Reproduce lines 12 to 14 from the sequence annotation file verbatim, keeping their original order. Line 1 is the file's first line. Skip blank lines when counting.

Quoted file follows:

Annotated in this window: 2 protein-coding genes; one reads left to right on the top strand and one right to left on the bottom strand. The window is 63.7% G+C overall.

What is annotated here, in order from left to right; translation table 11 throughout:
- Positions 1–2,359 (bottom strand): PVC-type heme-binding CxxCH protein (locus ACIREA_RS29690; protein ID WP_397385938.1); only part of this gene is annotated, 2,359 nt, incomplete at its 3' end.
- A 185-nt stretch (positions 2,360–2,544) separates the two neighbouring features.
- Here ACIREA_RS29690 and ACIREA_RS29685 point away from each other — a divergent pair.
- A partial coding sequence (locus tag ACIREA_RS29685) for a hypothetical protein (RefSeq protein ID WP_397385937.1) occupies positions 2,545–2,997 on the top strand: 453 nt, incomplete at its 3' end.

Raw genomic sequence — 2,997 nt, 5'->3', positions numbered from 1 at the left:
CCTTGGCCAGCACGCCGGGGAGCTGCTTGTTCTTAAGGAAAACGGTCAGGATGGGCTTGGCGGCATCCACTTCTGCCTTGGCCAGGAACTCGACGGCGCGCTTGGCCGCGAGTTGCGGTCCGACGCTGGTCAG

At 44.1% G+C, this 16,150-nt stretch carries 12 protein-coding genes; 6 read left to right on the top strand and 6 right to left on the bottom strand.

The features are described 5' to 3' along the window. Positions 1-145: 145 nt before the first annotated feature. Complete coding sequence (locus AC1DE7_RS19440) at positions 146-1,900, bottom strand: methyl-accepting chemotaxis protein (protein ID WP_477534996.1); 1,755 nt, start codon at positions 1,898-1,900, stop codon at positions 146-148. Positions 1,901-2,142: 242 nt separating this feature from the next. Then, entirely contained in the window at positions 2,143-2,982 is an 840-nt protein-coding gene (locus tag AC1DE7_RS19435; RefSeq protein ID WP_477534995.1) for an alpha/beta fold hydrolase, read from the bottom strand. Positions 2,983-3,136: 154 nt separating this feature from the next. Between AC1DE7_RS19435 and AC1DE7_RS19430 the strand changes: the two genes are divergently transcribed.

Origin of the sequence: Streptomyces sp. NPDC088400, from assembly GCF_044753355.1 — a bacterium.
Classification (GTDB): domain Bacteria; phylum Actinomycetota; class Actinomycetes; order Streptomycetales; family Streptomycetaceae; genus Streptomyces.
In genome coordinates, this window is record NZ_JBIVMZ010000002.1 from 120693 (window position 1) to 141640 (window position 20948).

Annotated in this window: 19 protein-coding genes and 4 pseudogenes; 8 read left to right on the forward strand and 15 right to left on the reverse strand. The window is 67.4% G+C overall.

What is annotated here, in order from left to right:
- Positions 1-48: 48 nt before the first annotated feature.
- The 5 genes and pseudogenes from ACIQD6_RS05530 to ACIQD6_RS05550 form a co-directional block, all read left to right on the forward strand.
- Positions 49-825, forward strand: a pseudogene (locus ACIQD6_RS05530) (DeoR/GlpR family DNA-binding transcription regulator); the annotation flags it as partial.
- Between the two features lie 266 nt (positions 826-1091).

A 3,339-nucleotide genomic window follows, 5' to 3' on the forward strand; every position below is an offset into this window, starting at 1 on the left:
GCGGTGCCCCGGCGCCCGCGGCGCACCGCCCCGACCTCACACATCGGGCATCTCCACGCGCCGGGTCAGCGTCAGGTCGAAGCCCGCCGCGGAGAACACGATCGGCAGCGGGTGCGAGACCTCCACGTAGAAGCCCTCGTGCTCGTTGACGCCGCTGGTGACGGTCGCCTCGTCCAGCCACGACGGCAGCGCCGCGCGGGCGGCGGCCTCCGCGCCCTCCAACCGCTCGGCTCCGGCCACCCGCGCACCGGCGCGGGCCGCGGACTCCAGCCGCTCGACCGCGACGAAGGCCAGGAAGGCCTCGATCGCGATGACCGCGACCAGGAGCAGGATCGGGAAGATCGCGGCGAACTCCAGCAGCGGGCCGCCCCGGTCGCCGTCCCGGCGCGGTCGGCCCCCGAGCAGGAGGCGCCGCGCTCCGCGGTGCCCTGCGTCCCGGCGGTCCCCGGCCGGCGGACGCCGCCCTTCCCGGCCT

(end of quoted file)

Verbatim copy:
Classification (GTDB): domain Bacteria; phylum Actinomycetota; class Actinomycetes; order Streptomycetales; family Streptomycetaceae; genus Streptomyces.
In genome coordinates, this window is record NZ_JBIVMZ010000002.1 from 120693 (window position 1) to 141640 (window position 20948).

Annotated in this window: 19 protein-coding genes and 4 pseudogenes; 8 read left to right on the forward strand and 15 right to left on the reverse strand. The window is 67.4% G+C overall.